The God of Jews and Christians

Benjamin God & Faith

In my previous post about the three great monotheistic religions, I talked about the similarities between Christianity, Judaism, and Islam. All three choose to worship a single, infinite, all-powerful divinity. All three refuse to accept any lesser beings as divine or to give them worship, no matter how intelligent, powerful, or glorious they happen to be.

Of these religions, though, there are striking similarities to Judaism and Christianity that make them different from Islam. The Jewish faith, which dates back perhaps 3000 years, is the oldest of the three. Judaism focuses on relationships, and the first relationship is that of the Creator to the world He creates. Immediately, Adam and Eve abused their freedom, doubted God’s goodness, and turned their backs on Him. So the Jewish religion is God’s response to this separation. God moved to heal the division between Him and His creatures by entering more deeply into relationship with them. Specifically God entered into a covenant with Abraham, which is a solemn agreement binding on God and on Abraham and his descendants. This same covenant was renewed and expanded, with Moses and the whole Jewish nation. The terms of this covenant are essentially this; God takes the Jewish nation as His people and promises His love and care for them forever, and they in turn promise to love God by living according to His commandments. This Divine election, this sovereign choice of God, was not made for any other nation or people, and so the Jews have the burden and privilege of living in a special way that reflects God’s holiness to the other nations. Yet the Jewish nation was not completely faithful to God, and failed to show His holiness. Here, in their failure, the love of God emerged as a stronger and stronger theme. God patiently drew them again and again back to the beautiful and unique faith that they have been given. In other words, through this adventure God is revealed as a faithful, loving Father.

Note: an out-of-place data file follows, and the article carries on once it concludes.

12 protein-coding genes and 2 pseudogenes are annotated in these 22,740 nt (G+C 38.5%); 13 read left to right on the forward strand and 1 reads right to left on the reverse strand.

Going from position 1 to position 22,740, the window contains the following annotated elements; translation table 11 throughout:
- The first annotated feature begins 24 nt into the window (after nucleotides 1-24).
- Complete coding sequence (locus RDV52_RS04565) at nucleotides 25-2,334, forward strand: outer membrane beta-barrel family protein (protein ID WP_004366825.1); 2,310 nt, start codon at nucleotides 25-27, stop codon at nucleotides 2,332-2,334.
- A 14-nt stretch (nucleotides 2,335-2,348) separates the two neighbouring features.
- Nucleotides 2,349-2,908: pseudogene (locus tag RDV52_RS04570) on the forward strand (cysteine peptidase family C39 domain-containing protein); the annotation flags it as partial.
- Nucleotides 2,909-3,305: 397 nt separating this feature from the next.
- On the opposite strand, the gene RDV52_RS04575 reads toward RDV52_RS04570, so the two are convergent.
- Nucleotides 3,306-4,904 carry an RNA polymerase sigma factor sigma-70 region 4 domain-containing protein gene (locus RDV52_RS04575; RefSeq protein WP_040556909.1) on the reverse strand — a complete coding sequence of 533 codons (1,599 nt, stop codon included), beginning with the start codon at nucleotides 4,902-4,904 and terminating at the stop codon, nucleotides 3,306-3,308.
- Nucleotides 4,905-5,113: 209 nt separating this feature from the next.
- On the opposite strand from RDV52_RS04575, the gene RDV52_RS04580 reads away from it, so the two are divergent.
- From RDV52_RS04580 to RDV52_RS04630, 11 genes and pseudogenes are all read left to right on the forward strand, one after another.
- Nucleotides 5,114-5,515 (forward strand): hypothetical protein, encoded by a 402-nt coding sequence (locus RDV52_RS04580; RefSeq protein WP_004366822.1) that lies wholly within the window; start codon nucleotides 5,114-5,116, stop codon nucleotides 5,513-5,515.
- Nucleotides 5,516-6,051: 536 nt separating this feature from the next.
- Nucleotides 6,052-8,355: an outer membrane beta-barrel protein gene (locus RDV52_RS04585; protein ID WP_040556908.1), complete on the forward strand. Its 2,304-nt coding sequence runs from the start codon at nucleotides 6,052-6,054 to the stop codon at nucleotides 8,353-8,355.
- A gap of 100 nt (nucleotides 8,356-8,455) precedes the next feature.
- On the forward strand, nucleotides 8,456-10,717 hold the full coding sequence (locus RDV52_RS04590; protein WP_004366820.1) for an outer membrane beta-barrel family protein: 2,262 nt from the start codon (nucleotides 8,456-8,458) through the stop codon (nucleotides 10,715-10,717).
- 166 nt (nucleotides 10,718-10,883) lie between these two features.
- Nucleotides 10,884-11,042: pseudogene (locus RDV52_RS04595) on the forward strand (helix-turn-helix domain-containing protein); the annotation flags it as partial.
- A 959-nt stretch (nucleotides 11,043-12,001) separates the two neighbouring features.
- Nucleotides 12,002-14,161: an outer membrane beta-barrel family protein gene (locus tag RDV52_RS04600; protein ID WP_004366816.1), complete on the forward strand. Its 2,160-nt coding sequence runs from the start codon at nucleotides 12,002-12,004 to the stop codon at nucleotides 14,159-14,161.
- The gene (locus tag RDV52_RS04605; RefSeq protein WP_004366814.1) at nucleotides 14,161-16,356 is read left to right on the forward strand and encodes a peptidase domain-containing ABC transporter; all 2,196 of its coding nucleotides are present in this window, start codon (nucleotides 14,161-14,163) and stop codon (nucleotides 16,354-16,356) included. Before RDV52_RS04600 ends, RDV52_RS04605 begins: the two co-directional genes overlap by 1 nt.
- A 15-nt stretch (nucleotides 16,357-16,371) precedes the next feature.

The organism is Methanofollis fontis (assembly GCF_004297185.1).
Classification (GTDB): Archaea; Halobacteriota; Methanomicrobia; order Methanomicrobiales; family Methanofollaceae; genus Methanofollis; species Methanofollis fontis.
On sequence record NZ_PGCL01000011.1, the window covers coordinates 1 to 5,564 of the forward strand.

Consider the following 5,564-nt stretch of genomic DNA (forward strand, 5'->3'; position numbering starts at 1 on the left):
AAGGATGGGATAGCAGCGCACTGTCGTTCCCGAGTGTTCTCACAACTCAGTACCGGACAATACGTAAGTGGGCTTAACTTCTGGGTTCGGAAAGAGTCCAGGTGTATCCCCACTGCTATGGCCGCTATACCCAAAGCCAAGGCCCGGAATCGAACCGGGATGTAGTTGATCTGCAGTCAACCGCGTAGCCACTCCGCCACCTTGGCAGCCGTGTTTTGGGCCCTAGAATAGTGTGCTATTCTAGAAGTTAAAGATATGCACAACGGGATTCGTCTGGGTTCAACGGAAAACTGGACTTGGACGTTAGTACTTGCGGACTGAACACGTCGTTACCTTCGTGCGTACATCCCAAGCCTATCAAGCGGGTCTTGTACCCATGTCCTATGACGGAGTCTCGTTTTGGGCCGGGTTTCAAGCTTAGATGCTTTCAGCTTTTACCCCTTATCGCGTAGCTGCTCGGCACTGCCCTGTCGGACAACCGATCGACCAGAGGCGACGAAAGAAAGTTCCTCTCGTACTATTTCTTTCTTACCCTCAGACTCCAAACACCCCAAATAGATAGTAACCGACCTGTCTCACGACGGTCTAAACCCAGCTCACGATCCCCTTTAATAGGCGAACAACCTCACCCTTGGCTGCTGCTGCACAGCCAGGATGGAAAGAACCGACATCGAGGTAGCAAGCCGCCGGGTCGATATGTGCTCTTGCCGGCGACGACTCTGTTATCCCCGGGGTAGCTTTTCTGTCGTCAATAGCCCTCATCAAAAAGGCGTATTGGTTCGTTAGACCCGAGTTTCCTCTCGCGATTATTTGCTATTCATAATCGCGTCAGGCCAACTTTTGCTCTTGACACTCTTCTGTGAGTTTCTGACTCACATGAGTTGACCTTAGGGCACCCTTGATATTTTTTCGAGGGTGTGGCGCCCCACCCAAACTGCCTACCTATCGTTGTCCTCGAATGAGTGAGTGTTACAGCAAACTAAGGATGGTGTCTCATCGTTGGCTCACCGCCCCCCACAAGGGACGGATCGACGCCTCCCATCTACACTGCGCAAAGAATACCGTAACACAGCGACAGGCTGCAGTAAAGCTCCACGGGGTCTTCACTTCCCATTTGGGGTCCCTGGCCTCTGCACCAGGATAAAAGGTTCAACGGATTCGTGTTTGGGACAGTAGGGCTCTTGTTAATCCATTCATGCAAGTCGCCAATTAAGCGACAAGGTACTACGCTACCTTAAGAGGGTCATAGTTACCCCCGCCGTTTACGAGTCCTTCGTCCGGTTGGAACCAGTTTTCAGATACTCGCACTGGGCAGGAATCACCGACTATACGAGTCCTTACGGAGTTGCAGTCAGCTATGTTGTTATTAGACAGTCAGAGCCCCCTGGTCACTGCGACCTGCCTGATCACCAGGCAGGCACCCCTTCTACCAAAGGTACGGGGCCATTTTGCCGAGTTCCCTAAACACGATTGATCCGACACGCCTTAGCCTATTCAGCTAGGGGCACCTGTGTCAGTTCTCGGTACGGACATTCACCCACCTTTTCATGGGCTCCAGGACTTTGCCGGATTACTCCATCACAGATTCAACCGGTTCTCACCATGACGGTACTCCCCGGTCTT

Christianity represents an amplification of the themes that emerge in Judaism. God’s desire for a relationship bears fruit in the Incarnation, as God enters into a union with mankind so profoundly intimate that He takes on human flesh and blood in the person of Jesus Christ. The Jewish covenant was imperfect because the human partner, even the Jewish nation as a whole, was flawed and prone to failure and sin. With Jesus Christ, God-made-man, holding our end of the bargain, we finally have a man whose love and fidelity equals the love and fidelity of God. Yet it is not enough for this covenant to simply be between God and a single man. The loving generosity of God, which seemed beyond our dreams in Judaism, is now made even more incredibly generous in Jesus Christ. Through the Catholic Church, the new people of God, all who are flesh and blood are invited to share in this covenant and receive the inheritance of Jesus Christ. The covenant which once embraced Jews has been expanded to its greatest possible limits, to embrace all human beings. In this new and Eternal Covenant, God promises to adopt us as His children and be our loving Father. In exchange, we promise to love God our Father by following His commandments and living in a way that reflects His holiness. It is truly a commitment beyond our capacity, but Jesus Christ transforms our poor humanity and makes us capable of loving as He does by sharing His Holy Spirit with us. It is the saints who have most fully accepted this gift and began to live, already in this world, the life that Jesus invites us all to live.

As a final comment, while listening to Orthodox Jews describe their faith in God, I recognize the same God that I love and serve. Muslims, however, worship a God whose attitude is different. For Jews and Christians, the love of God drives Him to lower Himself so that He can raise us up. Muslims are uncomfortable talking about God’s love and especially uncomfortable talking about God stooping to our level. The entire Islamic religion seeks to preserve God’s transcendent distance from us and His independence from all creatures. The idea of God being bound to a covenant impinges on God’s freedom, which they express in God’s independence and absolute sovereignty. The idea of God taking on human flesh, and being that closely connected to our weak and sinful nature, is especially shocking to Muslims and sounds like blasphemy to them. I should add that this idea is shocking to Jews, because God’s humility and love takes on shocking proportions in the Gospel, so much so that it OUGHT to make us uncomfortable. If we really understood what Jesus means when He says, “God loves us,” we would be humbled and awed by how outrageously, impossibly beautiful this love truly is.